Like other college athletes in Ontario, Japhet John won’t have the opportunity to compete or train for most of January.
John is a fourth year geography student at Algoma University, and he is a competitive wrestler.
Due to injury early in the season, he missed three other university competitions last year.
And with the county’s new COVID-19 restrictions, which took effect Jan. 5, he won’t be able to compete or train indoors, until Jan. 26.
“It’s really frustrating because a lot of sports already had seasons when there was a drop in (cases of) COVID,” John said.
Athletes deployed in Ontario will not be able to compete or train indoors while the restrictions are in place, but some professional and “elite” amateur athletes will be able to continue with their respective sports.
Includes the Region’s “Back to Play” framework List of athletes and leagues that can continue to compete and train internships with strict safety procedures in place.
The list includes athletes training for the Olympics, professional leagues such as the NHL, CFL, and NBA, and some “elite” amateur associations, including the Ontario Hockey League (OHL) and the Ontario Scholastic Basketball Association.
But college athletes don’t.
“I think we’re elite athletes,” John said, referring to himself and other students who compete in college athletics.
“We may not be considered professionals, but we put in a lot of work to get to the level we are at,” he added.
Peter Hellstrom, director of athletics at Laurentian University, said he was baffled by the province’s decision not to include college athletes on the list of exceptions.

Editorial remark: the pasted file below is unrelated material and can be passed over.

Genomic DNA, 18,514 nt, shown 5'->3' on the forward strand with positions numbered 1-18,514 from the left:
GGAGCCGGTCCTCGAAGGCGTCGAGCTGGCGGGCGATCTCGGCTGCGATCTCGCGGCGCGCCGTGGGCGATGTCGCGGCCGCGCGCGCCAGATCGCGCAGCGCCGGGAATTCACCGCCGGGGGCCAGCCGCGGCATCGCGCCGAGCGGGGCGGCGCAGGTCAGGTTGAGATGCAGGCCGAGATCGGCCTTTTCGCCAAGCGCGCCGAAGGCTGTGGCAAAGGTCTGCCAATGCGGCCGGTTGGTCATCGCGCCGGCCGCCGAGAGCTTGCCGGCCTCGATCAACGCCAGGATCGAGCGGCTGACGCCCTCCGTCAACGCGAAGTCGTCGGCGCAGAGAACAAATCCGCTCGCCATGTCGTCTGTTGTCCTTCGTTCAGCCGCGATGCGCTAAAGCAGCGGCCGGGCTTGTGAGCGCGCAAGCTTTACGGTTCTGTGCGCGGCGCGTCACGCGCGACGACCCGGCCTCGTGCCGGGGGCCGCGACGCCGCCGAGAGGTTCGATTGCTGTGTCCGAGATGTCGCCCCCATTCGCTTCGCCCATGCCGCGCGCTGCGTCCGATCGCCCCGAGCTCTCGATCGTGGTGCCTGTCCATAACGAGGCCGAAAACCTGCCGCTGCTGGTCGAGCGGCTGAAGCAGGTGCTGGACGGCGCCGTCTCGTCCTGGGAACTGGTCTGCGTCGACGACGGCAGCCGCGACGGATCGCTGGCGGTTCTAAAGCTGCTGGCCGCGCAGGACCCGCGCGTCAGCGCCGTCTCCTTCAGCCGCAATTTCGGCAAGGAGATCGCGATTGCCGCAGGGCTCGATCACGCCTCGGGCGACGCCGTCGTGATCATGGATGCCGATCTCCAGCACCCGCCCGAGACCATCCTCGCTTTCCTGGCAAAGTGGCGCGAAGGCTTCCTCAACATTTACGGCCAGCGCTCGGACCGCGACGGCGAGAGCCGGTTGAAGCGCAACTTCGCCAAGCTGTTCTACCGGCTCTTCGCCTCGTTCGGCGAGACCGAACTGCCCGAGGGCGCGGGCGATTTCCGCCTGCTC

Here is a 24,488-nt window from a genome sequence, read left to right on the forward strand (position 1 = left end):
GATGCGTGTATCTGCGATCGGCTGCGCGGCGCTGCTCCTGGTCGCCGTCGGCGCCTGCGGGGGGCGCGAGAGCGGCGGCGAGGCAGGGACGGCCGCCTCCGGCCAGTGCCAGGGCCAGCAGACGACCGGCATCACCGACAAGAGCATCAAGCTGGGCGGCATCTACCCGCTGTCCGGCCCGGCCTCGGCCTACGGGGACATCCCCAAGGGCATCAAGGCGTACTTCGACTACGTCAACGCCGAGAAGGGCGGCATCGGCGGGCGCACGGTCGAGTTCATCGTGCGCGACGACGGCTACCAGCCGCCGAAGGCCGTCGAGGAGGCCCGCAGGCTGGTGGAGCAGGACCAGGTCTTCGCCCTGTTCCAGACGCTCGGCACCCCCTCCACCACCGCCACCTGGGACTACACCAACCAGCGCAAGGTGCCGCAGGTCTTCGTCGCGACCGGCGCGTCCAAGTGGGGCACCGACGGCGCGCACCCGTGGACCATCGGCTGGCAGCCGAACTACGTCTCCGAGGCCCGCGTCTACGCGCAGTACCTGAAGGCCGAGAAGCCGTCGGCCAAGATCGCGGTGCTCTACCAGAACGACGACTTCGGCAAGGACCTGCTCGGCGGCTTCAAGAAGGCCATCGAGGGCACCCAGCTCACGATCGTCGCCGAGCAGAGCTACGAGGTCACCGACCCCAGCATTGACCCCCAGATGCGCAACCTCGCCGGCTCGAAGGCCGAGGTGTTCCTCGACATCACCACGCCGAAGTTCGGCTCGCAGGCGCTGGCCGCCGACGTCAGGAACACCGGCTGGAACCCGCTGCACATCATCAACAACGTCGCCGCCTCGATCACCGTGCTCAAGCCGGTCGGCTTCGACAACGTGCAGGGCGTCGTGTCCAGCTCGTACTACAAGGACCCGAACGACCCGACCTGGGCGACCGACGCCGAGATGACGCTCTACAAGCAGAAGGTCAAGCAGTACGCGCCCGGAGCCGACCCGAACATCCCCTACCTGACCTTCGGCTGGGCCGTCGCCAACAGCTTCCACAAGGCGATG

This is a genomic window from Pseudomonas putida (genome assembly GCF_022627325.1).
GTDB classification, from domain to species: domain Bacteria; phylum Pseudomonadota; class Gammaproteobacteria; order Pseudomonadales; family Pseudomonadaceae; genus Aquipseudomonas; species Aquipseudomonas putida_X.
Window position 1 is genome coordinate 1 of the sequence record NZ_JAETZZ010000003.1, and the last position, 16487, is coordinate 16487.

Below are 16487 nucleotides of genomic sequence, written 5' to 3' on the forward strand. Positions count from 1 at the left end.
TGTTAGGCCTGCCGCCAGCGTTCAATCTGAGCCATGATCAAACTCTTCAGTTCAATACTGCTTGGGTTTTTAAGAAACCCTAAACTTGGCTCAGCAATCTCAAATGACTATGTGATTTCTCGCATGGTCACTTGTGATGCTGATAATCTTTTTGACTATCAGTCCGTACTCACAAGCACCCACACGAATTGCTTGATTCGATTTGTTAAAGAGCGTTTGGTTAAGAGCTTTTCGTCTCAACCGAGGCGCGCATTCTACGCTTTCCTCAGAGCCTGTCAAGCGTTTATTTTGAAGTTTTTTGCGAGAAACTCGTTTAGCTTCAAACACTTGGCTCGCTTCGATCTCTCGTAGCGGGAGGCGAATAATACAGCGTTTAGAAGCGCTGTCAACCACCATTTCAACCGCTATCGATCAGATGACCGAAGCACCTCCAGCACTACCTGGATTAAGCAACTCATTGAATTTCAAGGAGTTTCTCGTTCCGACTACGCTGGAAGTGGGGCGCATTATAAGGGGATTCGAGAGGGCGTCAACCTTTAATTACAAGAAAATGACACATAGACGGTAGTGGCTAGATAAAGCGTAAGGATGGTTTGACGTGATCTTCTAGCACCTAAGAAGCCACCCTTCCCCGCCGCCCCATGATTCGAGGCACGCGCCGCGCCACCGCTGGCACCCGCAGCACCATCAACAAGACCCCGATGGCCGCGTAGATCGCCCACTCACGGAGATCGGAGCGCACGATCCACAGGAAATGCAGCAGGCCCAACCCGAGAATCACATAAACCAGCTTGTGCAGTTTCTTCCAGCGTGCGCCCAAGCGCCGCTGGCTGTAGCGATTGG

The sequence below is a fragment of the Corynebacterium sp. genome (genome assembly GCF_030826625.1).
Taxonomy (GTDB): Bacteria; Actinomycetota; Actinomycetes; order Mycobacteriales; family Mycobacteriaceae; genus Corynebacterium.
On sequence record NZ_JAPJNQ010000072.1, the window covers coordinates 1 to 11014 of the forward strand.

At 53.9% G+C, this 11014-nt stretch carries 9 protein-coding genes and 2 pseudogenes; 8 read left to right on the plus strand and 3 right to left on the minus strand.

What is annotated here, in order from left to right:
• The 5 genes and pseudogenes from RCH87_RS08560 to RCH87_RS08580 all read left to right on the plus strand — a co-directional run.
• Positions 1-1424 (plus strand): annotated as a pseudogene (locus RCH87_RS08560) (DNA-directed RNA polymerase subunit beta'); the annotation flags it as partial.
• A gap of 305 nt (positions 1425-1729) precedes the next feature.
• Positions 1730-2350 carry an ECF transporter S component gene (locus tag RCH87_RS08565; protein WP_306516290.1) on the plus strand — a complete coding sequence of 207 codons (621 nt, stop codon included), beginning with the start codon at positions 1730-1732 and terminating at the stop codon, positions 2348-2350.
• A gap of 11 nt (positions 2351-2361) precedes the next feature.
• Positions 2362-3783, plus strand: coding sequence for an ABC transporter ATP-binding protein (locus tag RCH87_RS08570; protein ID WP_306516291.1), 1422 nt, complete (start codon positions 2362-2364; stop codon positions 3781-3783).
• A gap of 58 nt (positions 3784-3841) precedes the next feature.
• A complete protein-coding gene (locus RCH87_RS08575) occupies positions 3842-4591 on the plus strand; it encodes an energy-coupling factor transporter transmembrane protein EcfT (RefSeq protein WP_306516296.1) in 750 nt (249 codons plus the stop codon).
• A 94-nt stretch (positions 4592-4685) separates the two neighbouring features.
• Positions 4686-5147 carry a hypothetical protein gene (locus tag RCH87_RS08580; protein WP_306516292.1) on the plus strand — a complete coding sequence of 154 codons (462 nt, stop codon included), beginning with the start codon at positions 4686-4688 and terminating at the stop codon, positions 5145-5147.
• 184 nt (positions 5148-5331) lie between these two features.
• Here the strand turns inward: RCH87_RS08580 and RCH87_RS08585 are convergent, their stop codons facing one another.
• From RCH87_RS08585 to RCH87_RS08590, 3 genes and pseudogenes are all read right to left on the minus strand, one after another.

“There is a lack of knowledge and understanding of how elite student athletes are,” he said. “I’m not sure where the government is missing the boat on the elite side of things, but it’s disappointing.”
Hellstrom said former Loriente students have gone on to have successful careers in the sport, such as Olympic rower Carling Zeeman and Cadre Gray, who play for the Canadian Elite Basketball League’s Ottawa blackjack team.
He added several amateur leagues that made the county list feeding college athletics athletes. For example, many OHL and Ontario Scholastic Basketball Association players go on to play for college teams later in their careers.
Hellstrom said he accepts that college athletes should not be competing while there is an increase in COVID-19 cases across the county, but that they should be able to train.
“We probably have more protocols in place, and we’re better at guidelines, than some of the leagues on that list,” he said.
Decisions based on medical advice
In an email to CBC News, Ontario Premier Doug Ford’s office said decisions about the province’s return-to-play framework were based on advice from the chief medical officer of health.
“Our government is doing everything it can to reduce transmission of COVID-19 and the rapidly spreading variant of Omicron,” Press Secretary Alexandra Adamo said in the email.
“These time-limited measures will help us fight this virus and prevent hospitals from being overwhelmed.”